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Spring friction physics

  1. Mar 11, 2010 #1
    1. The problem statement, all variables and given/known data
    A 50 g ice cube can slide without friction up and down a 30 degree slope. The ice cube is pressed against a spring at the bottom of the slope, compressing the spring 10 cm. The spring constant is 25 N/m. When the ice cube is released, what total distance will it travel up the slope before reversing direction?


    2. Relevant equations
    F = ma
    W = Fdx
    Ws = -1/2kx^2

    3. The attempt at a solution
    Ws = -1/2(25)(.1)^2 = 0.125J
    V1 = [2(.125/.5)]^1/2 = .7071 m/s
    F = .5(9.8)(sin30) = 2.45N
    2.45/.5 = 4.9 m/s^2

    (.7071)^2 = 2(4.9)ds
    ds = .0510m = 5.1cm

    apparently I'm incorrect in my reasoning...
     
    Last edited: Mar 11, 2010
  2. jcsd
  3. Mar 11, 2010 #2
    Re: springs

    When the spring decompresses there is change in K.E as well as P.E. You have considered only change in K.E. Rather look at the end positions that concern you most - the elastic P.E at maximum compression will be equal to G.P.E when block comes to rest momentarily at highest pt.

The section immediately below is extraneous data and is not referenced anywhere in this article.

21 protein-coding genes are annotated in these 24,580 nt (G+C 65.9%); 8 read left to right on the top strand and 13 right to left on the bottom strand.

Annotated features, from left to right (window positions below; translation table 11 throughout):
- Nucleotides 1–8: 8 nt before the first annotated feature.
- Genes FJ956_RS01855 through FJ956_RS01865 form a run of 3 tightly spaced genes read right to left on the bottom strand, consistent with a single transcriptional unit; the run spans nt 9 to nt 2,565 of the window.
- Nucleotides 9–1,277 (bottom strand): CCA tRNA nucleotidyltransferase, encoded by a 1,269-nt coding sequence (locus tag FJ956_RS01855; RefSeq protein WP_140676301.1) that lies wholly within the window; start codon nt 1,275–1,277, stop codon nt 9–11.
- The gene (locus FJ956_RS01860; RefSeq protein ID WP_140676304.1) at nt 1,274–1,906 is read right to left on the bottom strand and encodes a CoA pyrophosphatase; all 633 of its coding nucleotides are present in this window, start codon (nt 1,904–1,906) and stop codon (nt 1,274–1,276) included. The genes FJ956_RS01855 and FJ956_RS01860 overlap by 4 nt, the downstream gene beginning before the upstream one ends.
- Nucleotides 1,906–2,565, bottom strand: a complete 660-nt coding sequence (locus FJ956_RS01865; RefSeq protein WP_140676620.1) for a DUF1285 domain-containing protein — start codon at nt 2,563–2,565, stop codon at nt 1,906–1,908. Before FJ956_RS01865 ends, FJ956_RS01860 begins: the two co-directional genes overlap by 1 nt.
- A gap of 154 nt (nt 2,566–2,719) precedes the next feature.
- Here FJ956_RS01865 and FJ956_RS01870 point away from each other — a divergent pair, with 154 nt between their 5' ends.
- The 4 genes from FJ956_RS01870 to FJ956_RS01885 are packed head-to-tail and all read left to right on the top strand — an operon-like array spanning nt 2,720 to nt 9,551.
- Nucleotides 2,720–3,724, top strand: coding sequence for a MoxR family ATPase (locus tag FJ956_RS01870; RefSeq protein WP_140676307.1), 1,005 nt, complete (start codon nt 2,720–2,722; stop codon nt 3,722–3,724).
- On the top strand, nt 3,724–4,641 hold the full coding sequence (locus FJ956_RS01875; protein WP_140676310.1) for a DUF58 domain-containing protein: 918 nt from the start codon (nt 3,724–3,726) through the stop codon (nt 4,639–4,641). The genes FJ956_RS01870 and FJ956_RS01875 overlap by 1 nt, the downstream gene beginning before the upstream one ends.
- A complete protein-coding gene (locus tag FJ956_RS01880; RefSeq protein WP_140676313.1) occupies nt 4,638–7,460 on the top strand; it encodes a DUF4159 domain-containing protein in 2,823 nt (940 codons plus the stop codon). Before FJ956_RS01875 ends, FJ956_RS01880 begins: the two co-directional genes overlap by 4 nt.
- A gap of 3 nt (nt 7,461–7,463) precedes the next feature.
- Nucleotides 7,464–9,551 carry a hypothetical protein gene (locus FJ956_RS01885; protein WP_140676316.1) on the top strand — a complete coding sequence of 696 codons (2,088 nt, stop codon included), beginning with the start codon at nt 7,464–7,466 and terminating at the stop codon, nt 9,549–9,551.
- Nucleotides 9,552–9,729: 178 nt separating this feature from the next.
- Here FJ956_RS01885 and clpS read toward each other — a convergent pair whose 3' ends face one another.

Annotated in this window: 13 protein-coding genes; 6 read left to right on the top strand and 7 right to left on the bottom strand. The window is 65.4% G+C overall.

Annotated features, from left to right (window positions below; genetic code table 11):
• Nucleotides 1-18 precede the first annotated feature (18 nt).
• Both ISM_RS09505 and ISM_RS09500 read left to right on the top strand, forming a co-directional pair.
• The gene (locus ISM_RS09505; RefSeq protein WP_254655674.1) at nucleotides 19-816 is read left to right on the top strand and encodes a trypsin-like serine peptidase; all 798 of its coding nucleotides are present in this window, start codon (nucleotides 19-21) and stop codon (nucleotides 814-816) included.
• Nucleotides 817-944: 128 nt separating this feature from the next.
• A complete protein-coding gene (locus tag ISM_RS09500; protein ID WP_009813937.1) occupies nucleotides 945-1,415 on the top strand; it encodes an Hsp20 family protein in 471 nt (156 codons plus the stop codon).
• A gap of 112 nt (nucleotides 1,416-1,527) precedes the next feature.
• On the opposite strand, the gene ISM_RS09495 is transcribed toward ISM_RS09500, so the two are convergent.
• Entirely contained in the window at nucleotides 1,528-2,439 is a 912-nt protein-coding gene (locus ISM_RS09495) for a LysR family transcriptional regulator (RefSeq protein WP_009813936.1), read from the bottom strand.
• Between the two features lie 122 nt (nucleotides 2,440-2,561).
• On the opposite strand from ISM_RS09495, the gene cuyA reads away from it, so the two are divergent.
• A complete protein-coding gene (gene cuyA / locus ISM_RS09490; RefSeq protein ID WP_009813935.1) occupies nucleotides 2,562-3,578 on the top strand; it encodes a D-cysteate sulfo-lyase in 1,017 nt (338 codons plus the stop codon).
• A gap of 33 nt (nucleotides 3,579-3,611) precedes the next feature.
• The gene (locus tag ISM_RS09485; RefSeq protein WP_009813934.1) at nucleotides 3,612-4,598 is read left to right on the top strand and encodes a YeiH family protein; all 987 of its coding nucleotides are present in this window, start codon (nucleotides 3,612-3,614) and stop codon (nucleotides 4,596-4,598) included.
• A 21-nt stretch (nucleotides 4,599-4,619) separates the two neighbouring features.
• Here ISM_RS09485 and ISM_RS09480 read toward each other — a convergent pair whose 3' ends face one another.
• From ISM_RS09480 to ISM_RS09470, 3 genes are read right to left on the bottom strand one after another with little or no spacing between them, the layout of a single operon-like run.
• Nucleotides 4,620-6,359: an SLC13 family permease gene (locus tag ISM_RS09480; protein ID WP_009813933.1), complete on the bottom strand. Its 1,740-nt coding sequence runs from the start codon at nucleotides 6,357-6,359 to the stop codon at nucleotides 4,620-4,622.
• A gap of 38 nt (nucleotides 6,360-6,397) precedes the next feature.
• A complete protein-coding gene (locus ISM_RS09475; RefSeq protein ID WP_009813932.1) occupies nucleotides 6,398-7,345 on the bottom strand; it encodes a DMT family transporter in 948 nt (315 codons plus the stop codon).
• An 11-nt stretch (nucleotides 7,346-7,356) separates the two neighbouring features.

4. Mar 11, 2010 #3
    Re: springs

    so what is the equation for P.E. then, cause I thought it was -1/2kx^2...

    So... EPIC fail... 5g = .05kg

    My answer WAS correct, the decimal place was just off by one...
     
    Last edited: Mar 11, 2010
  5. Mar 11, 2010 #4
    Re: springs

    I am not sure what you mean by that. But, your solution looks reasonable. There is an easier way to do it though. simply set [tex]U_{s}=U_{g}[/tex] without the kinetic energy.
     
  6. Mar 11, 2010 #5
    Re: springs

    By the way, 50g=0.05kg, not 0.5kg.
     
  7. Mar 11, 2010 #6
    Re: springs

    Dear freak_boy I wasn't referring to elastic potential energy rather it was gravitational potential energy . That is why your answer was off by a small margin - the change of height you ignored was small. Nonetheless it is important that you do not ignore it. That is why benhou's method is better.
     
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